Video Games and Addiction

Caitlin Grisham, Editor

Videogames are a common pastime for many. They help relieve stress, allow many to meet new people across the globe, are a way to hangout with friends when the ability to hangout in person isn’t there, and are an escape for many.

With the added stress of the past couple years, and an increase of mental health issues the idea of healthy gaming has slowly devolved into an addiction for many, especially those with neurodivergent brains and maladaptive coping skills. 

Even before the pandemic, teens were playing video games for hours each day. But in 2020, those numbers skyrocketed, with at least 70 percent of kids under 18 on consoles. With remote schooling and limited activities outside the home, teens are using gaming for distraction and to combat loneliness and isolation,” Newport Academy stated in Jan. 6, 2021, article titled “The Latest Research on Teenage Video Game Addiction”.

Video games being used as a coping mechanism isn’t new. For many, it’s the reality and, “Video games serve as a form of escape and a way to numb distress and discomfort,” reads the same article.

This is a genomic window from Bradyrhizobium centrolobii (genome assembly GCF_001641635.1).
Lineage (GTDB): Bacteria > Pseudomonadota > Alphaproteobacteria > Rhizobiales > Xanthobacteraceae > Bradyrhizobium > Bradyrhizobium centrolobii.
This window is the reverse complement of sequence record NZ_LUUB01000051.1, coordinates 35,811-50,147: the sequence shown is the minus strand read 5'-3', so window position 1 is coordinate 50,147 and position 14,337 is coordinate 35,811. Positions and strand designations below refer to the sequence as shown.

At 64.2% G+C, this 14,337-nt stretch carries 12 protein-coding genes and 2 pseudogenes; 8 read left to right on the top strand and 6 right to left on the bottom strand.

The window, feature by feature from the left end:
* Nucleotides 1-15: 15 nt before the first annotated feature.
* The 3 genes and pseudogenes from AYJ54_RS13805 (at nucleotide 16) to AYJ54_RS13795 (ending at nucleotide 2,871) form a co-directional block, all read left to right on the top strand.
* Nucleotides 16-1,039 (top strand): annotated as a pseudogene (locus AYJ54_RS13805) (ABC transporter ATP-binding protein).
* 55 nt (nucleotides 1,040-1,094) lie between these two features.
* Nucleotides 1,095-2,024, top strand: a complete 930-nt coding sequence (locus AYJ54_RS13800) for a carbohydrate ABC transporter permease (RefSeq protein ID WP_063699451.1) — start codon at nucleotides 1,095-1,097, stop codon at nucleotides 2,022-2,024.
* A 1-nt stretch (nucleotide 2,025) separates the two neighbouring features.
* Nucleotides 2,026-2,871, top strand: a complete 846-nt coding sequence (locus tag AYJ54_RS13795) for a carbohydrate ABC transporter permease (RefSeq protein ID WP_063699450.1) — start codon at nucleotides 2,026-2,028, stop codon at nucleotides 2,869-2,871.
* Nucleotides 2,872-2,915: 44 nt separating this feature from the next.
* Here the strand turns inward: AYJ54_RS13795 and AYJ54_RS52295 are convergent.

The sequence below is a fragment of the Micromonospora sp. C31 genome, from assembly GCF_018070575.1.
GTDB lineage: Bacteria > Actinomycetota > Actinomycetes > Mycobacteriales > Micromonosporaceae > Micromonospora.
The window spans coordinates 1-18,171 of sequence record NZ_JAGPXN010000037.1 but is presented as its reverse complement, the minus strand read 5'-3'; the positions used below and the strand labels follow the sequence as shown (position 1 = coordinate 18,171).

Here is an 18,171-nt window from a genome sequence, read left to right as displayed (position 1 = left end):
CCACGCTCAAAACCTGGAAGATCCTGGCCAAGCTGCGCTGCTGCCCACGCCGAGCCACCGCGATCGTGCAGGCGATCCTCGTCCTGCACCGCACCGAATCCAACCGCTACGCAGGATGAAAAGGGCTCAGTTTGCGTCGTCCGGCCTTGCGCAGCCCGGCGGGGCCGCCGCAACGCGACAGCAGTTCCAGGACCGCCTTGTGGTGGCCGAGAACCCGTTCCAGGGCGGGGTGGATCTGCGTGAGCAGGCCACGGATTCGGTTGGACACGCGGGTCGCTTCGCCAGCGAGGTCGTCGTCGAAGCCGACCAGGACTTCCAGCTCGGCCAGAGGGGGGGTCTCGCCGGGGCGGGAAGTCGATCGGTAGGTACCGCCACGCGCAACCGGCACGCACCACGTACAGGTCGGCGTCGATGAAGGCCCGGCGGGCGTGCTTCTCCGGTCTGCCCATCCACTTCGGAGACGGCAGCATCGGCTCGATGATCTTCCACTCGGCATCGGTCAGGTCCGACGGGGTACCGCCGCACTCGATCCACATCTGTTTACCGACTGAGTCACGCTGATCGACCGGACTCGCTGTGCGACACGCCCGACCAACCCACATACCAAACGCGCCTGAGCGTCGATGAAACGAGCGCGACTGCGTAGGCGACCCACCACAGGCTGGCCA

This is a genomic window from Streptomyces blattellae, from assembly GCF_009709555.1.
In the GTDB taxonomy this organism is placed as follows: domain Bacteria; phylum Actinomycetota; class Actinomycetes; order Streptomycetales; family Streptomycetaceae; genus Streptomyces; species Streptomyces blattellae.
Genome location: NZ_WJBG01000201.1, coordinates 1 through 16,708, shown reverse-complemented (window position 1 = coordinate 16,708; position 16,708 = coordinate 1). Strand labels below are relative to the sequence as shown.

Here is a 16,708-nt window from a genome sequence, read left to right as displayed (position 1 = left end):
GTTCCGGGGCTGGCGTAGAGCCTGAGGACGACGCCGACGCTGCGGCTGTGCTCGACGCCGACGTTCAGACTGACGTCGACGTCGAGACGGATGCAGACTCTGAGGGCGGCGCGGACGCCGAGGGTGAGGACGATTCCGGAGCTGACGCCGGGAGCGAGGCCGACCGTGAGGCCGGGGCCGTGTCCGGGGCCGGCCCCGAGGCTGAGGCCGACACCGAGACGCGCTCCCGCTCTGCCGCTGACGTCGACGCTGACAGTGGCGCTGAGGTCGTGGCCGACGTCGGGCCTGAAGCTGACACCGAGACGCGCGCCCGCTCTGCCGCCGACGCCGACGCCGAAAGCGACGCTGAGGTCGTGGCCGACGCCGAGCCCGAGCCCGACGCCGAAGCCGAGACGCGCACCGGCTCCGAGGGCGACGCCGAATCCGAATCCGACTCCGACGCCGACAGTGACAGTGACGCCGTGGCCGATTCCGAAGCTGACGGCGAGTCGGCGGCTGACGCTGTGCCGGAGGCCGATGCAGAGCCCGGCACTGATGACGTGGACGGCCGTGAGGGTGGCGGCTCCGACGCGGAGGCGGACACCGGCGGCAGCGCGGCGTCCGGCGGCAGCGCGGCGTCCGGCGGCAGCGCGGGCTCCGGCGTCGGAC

The problem with certain coping mechanisms is when these methods of coping begin to take over one’s life. 

“Research shows a correlation between teenage video game addiction and the prevalence of depression and anxiety,” according to the Newport Academy article.” Studies have also found that adolescents with an insecure attachment to parents are more prone to internet addiction, including gaming.” 

Many don’t have an alternate escape from the problems they are battling, whether they be physical, mental, or emotional problems. The behavior then tends to become impulsive and obsessive; it begins to take over other aspects of life. This is a more than common occurrence in those with ADHD, or ADHD behaviors. Consequently, gaming then becomes a very addicting pastime, Healthline further elaborates on this.

The game’s constant flickering of light and sound effects work as “crutches for attention — they support your attention so you don’t have to work hard to attend,” Gentile, a Heathline source, said. “That’s very different than being in the classroom where the teacher doesn’t have sound effects, lighting, special effects, music, and camera angles.” Healthline stated, “Ritalin, the ADHD medication, raises dopamine levels, and other research has found that it can reduce gaming.”